Back to the RCMP at the Olympic torch relay:  they stood the whole 2 hours or more, just posing gamely for the crowd.  However it was gentle type of enforcement since the officers were sitting on healthy looking horses, calm but ready to leap off into a canter if required.  Several times along the Olympic relay route, the police in regular uniform, did ride their horses for crowd control when the crowd began to press in, as we did in Chinatown.

During the late 19th century, at Fort Calgary, there were fragments just to remind us the officers  stationed out in the lonely cold prairies near the turn of the 19th century, were subject to their own human frailities.   Fort Calgary had their own physician for their officers to treat illnesses and diseases, including venereal disease.  They also had enough of their own problems with drunken officers and other police misdemeanours.  Errant officers did do some jail time.

In town, the local pharmacy used to deliver prescription drugs by bicycle. Fort Calgary, AB 2011. Photo by J. Chong
The local pharmacy used to deliver prescription drugs by bicycle. Fort Calgary, AB 2011. Photo by J. Chong

No doubt some of the police exceeded their beer intake which they were allowed to purchase from their canteen for an hour each day. For survival, the North West Mounted Police had their own garden to grow some food at Fort Calgary.

Still, for a young man preferring the outdoors, freedom and adventure along with a cache of benefits –a respectable job, accommodation, some food, a horse and medical care, becoming an officer for the Canadian North West Mounted Police was not a bad ticket in life.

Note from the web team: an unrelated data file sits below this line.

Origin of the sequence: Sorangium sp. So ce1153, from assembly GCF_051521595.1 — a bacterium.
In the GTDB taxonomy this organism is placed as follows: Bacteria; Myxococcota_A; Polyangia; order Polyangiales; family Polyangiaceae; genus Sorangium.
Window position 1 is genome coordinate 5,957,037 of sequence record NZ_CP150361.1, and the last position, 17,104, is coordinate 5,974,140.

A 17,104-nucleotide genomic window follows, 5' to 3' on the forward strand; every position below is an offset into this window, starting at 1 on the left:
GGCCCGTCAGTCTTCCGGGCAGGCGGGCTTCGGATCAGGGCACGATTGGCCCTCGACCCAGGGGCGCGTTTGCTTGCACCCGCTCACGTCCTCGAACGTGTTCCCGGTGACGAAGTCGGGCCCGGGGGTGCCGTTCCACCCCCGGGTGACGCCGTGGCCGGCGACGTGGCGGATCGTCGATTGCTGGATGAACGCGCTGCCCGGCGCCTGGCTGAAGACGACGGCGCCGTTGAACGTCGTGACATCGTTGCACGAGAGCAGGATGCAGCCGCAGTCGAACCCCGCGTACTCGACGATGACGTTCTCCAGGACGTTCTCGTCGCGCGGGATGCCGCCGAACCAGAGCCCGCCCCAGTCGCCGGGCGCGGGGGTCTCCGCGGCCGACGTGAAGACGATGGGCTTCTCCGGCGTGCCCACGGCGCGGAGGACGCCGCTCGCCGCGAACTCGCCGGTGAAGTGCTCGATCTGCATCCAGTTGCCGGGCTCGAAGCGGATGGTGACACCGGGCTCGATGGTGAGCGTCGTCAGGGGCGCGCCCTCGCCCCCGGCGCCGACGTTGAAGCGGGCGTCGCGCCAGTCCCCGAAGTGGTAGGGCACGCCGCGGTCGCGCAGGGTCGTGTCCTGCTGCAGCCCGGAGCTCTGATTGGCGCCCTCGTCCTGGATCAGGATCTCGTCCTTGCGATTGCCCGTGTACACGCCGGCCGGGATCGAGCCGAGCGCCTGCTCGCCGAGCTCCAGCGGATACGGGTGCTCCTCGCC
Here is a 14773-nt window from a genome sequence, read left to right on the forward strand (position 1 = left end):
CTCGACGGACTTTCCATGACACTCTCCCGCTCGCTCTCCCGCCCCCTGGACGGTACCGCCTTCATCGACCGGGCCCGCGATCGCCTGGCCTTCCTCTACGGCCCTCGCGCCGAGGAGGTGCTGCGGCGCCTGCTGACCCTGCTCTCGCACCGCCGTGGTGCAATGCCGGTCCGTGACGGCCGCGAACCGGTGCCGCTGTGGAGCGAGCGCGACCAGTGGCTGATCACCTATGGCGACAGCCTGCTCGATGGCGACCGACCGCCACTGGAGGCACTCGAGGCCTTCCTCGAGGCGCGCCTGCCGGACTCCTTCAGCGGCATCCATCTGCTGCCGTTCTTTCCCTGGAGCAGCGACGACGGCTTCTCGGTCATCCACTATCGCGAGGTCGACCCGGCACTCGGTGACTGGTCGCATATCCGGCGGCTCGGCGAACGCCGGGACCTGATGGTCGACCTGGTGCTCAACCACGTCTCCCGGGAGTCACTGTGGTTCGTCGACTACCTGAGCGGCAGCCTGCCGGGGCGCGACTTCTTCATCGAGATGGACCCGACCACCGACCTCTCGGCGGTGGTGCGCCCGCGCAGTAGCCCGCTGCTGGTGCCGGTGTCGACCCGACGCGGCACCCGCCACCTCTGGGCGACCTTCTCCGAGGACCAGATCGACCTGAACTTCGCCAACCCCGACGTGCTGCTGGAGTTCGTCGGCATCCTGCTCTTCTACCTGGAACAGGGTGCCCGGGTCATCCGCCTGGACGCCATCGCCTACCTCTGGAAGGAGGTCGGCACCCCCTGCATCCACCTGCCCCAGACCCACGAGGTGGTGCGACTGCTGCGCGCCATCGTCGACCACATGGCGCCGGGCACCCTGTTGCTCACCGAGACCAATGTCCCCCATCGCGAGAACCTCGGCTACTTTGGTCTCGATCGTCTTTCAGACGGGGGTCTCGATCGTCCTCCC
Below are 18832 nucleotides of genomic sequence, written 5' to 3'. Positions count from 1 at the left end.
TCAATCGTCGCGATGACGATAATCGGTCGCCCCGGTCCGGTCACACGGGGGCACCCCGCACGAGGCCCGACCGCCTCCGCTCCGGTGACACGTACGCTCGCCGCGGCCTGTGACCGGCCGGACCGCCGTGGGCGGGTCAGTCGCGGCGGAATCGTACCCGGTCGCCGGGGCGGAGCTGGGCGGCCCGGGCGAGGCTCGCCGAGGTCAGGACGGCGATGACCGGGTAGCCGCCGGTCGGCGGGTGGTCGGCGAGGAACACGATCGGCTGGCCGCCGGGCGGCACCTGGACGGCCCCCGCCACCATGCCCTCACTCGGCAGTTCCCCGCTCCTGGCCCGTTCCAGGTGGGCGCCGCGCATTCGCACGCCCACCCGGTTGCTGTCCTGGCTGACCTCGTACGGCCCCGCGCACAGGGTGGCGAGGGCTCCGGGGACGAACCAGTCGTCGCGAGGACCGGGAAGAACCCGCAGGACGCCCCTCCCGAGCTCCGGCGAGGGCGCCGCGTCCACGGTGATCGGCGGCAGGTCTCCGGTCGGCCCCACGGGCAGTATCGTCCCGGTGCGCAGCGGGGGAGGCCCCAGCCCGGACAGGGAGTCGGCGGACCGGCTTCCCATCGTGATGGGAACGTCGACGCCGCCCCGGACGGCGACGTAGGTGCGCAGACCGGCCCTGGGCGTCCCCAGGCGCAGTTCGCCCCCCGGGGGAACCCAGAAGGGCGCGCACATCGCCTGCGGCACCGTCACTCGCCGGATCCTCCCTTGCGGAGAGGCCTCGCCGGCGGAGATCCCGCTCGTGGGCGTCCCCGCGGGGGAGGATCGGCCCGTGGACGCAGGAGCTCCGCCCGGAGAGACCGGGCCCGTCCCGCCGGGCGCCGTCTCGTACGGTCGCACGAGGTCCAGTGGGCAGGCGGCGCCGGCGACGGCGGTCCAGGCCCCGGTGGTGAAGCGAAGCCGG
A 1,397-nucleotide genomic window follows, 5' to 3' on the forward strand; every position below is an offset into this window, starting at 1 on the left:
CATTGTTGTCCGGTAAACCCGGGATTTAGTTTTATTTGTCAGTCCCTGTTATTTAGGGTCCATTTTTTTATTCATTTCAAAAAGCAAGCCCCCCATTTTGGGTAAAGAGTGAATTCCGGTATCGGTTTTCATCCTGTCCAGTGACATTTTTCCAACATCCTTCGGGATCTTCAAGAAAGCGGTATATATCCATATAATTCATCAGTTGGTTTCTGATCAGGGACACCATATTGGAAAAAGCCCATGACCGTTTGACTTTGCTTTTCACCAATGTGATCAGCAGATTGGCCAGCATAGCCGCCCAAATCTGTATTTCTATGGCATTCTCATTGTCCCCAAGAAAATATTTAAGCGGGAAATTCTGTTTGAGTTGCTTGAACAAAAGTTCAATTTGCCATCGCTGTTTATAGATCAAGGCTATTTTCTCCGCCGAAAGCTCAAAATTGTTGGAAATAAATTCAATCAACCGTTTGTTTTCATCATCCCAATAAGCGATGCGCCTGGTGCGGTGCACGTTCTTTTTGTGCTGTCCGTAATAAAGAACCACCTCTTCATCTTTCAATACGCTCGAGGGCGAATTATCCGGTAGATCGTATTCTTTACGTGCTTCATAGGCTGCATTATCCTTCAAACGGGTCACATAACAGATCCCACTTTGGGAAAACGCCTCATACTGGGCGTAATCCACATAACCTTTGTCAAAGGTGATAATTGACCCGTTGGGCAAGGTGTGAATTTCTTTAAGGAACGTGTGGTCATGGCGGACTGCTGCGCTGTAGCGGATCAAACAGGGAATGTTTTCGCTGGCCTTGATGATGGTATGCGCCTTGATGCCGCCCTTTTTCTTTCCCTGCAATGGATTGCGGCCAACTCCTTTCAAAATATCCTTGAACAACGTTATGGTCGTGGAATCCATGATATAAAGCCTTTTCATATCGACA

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5 Comments Add yours

  1. Judith says:

    Hi Jean. I am very new to this blogging world and and finding all sorts of interesting blogs like yours. I lived in Montreal for a short time and it was when the local police went on strike and the RCMP were called in to restore order. And I have a friend in Toronto whose partner is a retired member so I am always interested to read about the force.
    We too had Due South here in New Zealand for a short time – didn’t last for long and I don’t know if that was because it wasn’t popular here or because they didn’t make any more.
    I would really like to subscribe to your blog but can’t work out how. Please let me know.

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  2. Jean says:

    Thanks for dropping by. I believe there is another RCMP museum-like facility somewhere in Saskatchewan.

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  3. Regina is home to the Royal Canadian Mounted Police Museum which is the main museum for the Force. It’s huge with many exhibits which encompass the Force from its very beginnings to present day and from wherever members served whether above the Arctic Circle or around the globe. On the same grounds is the old North-West Mounted Police chapel which is the oldest surviving buiilding in Regina. Since it’s the RCMP training division, you can attend any of the daily parades held in the 1929 drill hall or out on the drill square one nice days and watch the recruits and band members march around and get inspected. 🙂

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    1. Jean says:

      Thanks for the local detailed summary about the main RCMP museum in Regina, Saskatchewan. It certainly looks alot bigger than ours here in Calgary. It would have been interesting if one of the museums, did have an exhibit that highlighted how the image of the RCMP was used in historic Canadian posters, movies and TV series.